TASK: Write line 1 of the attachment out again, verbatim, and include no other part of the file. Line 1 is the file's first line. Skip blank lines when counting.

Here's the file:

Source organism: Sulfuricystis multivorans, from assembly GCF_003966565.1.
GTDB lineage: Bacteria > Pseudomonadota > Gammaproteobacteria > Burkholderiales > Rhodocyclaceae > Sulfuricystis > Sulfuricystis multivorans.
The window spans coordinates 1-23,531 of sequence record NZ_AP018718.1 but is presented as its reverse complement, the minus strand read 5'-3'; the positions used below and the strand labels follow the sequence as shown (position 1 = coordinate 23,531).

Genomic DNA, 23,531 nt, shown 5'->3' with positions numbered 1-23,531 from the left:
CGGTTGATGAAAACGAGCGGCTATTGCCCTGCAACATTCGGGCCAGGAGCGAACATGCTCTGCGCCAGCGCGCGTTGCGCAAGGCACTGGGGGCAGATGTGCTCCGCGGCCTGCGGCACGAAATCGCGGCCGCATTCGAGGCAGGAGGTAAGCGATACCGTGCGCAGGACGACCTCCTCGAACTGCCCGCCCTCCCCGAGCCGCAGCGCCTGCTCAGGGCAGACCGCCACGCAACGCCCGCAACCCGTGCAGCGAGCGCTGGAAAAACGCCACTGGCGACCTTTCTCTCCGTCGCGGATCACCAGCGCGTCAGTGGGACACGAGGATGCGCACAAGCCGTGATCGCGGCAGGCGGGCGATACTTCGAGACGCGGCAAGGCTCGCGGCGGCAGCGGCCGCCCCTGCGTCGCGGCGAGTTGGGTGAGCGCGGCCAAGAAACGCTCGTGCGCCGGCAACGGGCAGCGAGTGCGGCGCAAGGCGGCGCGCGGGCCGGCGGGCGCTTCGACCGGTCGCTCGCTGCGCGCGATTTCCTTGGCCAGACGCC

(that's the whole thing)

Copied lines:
Source organism: Sulfuricystis multivorans, from assembly GCF_003966565.1.